The elderly lady behind the screen, telling the young-voiced female doctor about her drinking, about her “lovely, caring” assistant Pearl who found her and called the ambulance. “How much whisky do you drink?”.
“Well I’ve only drunk three times today, once at breakfast, just a tot”,
“You know my mother came round my house, she came round my house when I was out and COMMITTED SUICIDE”.
When the screens were removed you could see the dark, dark bags under her eyes. Too old and unlovely to be softly described anymore as “circles”.
The next day, the elderly lady in the next bed along, with one of those lovely old precise, English, accents. BBC English and women in WAAF uniforms making wartime radio broadcasts. A stroke? Aphasia? She spoke so clearly, but of tumblers and weasels and other nonsensical things fitted neatly into what were clearly normal sentence lines, whilst the male doctor gently questioned her. Her daughter (?) tried to reassure, “you’ll be back to normal soon, they say”.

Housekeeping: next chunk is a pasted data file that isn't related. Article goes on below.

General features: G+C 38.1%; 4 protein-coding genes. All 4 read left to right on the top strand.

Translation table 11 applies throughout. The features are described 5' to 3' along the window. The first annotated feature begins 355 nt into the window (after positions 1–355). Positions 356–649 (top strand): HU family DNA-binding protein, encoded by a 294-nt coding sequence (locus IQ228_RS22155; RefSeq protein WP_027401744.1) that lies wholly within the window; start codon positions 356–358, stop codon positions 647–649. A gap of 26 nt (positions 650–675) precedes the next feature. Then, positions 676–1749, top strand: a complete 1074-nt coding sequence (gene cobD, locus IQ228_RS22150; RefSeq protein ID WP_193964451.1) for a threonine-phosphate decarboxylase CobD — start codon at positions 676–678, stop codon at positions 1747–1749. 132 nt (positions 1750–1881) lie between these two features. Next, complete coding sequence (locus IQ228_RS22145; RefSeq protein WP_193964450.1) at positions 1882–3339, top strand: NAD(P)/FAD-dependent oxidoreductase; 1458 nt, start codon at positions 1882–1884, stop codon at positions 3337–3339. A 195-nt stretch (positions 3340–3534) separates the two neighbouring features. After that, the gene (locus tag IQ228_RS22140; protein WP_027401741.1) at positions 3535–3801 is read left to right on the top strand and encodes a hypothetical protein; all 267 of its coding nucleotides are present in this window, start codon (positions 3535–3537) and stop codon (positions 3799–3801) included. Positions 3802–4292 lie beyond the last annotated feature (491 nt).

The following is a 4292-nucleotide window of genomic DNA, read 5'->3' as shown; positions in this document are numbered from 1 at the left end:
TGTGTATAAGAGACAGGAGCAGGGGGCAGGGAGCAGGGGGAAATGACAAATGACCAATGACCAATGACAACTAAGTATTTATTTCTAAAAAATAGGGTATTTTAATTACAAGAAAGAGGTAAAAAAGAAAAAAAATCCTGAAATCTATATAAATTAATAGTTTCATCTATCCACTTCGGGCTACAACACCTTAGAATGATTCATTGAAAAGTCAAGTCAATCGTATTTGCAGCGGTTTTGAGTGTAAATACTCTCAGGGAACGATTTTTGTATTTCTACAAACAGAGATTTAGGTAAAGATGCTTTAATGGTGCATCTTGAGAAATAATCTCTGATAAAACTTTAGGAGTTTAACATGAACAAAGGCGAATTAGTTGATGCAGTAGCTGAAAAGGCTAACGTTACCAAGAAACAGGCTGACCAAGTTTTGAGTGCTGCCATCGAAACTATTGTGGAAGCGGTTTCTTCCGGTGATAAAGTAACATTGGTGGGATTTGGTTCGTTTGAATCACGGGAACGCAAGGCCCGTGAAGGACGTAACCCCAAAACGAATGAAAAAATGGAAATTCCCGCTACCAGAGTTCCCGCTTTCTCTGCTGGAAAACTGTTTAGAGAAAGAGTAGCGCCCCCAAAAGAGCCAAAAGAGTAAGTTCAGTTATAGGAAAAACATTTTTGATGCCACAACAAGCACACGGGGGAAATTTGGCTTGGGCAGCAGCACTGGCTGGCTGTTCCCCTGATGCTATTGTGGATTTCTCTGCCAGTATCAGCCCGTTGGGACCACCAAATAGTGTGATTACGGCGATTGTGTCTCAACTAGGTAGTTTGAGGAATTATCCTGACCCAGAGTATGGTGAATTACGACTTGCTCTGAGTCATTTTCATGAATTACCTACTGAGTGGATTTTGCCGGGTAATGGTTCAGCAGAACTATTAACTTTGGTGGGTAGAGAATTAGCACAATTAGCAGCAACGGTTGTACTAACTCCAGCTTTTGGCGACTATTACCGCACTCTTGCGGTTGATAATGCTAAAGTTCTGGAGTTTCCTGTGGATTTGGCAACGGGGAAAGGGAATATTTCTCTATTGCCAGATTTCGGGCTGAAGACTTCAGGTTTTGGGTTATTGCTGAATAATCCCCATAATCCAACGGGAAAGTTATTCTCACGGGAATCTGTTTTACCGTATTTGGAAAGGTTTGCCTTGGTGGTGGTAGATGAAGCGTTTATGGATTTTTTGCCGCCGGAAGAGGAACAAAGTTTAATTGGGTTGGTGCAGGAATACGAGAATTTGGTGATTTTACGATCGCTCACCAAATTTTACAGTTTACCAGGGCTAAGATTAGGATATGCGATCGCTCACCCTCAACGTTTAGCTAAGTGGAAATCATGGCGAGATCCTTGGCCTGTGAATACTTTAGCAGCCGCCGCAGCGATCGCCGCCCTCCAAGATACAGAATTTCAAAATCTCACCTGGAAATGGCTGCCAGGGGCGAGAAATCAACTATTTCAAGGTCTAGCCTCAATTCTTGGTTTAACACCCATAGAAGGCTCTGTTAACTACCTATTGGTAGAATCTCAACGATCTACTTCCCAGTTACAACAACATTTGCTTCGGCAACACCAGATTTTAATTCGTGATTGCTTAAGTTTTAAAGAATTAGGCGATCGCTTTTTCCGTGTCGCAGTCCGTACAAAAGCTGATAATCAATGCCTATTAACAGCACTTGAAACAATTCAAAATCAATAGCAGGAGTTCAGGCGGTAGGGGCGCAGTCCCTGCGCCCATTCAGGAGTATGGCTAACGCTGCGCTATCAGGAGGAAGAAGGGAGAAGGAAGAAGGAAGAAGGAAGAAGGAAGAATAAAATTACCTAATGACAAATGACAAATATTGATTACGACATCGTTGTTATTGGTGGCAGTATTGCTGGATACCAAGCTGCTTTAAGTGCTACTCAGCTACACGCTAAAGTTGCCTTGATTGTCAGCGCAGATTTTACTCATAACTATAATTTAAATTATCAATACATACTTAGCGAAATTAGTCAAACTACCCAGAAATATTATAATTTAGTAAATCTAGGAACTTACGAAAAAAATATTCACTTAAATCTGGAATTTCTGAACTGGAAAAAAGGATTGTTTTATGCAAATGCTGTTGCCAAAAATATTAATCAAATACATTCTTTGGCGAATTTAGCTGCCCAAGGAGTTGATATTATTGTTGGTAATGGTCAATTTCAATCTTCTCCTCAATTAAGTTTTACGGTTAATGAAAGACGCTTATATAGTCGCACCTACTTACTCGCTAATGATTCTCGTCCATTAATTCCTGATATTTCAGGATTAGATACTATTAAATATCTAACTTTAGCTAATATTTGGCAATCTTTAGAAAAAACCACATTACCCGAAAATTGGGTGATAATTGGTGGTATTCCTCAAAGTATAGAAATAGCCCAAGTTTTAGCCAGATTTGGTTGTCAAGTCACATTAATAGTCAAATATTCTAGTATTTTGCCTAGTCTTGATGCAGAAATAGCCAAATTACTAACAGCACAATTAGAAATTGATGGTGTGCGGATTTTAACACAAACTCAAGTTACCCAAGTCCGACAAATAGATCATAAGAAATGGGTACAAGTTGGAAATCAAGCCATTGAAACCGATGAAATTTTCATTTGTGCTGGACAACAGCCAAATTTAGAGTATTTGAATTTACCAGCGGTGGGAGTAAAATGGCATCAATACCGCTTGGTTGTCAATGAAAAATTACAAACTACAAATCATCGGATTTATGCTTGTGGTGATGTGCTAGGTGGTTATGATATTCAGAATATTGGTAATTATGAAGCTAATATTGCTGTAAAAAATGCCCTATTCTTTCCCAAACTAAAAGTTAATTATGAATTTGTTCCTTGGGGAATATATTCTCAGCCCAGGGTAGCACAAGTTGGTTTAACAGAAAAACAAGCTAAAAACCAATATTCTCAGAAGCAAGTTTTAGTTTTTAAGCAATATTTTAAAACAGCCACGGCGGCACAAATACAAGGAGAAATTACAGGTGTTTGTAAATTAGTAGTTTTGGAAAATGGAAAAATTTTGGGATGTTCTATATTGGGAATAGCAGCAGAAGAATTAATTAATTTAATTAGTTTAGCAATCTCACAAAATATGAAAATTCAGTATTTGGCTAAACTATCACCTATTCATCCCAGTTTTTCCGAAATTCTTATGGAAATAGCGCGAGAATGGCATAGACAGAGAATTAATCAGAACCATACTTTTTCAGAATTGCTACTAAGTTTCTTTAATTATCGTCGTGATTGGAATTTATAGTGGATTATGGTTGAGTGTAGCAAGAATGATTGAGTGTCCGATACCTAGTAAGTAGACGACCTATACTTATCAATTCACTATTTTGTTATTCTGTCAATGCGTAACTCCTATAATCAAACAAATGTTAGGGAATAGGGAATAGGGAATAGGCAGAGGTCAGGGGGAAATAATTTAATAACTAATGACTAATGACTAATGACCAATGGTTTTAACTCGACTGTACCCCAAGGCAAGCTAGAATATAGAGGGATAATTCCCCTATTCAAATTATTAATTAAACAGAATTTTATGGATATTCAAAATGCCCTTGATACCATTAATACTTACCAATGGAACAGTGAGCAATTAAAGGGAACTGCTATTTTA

Leaving the Acute Assessment Unit at 8pm, 9pm (?) to look for a sandwich for my father in a darkened and mostly-asleep hospital. All the vending machines are full of processed sugar in colourful packets. He is tired and diabetic and missed his roast chicken dinner whilst a chirpy, long-haired paramedic lady tried to assess my mother. A genuine immediate trauma case (no)? Instead then someone who nevertheless needs to be admitted somehow whilst avoiding the long wait and germs of evening A&E (chemo suppresses the immune system, you know). She somehow sneaked her in to a bed via the AAU instead. Maybe she saved her life. Maybe she dragged out the inevitable. I don’t know. My sister plans to send her a thank-you card anyway.
Whatever happens now I will still happily sign that card.